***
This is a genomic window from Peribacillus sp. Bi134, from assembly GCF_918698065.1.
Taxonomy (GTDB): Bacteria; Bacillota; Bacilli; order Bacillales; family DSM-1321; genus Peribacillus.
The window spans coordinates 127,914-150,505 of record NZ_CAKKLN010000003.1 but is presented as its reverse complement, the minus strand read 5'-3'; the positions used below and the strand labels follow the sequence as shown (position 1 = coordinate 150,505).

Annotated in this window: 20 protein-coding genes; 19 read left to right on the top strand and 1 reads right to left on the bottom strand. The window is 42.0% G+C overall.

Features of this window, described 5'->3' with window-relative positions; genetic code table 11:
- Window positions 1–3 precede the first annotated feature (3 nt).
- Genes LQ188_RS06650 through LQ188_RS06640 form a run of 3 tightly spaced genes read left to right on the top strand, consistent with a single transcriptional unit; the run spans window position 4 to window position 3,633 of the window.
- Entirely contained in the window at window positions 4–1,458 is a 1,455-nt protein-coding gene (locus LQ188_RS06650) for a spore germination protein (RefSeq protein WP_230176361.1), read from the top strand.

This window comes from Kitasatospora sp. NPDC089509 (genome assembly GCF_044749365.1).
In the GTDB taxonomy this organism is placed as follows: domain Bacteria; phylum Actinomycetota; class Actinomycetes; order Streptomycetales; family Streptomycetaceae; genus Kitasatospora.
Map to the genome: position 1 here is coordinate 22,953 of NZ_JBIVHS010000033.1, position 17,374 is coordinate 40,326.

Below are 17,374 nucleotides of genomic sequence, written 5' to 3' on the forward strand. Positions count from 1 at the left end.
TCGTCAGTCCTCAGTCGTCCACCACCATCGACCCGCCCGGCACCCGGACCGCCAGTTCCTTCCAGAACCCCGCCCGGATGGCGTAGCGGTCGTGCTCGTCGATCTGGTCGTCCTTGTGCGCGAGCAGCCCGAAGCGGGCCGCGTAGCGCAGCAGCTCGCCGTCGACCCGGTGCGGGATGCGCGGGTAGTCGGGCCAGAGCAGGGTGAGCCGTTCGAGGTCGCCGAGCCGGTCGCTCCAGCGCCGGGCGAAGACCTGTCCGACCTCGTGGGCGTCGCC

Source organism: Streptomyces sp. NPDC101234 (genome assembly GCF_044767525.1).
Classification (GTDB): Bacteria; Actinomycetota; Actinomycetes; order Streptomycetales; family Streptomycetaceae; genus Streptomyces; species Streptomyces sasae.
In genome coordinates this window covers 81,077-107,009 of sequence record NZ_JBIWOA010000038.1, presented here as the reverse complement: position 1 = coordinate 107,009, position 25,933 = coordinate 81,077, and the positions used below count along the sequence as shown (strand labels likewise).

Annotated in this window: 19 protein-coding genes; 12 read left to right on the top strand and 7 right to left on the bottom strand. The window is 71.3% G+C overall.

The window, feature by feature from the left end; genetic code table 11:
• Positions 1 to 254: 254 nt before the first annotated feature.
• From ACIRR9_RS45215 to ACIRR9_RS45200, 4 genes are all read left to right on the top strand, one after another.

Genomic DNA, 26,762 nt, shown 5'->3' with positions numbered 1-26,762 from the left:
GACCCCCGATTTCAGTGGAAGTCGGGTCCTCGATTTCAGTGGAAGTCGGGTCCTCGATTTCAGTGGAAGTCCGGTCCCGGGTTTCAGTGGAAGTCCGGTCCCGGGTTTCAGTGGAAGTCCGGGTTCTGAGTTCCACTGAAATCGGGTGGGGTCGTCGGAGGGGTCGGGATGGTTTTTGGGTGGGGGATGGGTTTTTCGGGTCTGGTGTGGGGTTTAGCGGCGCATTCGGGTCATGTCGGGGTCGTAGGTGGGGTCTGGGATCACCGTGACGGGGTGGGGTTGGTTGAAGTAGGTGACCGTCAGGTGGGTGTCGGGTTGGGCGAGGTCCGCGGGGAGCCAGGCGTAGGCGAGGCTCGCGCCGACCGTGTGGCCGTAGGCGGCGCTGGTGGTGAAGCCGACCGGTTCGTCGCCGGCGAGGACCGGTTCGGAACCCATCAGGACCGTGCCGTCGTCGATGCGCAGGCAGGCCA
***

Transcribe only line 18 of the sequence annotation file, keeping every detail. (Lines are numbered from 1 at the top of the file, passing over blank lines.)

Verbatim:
The window, feature by feature from the left end; genetic code table 11: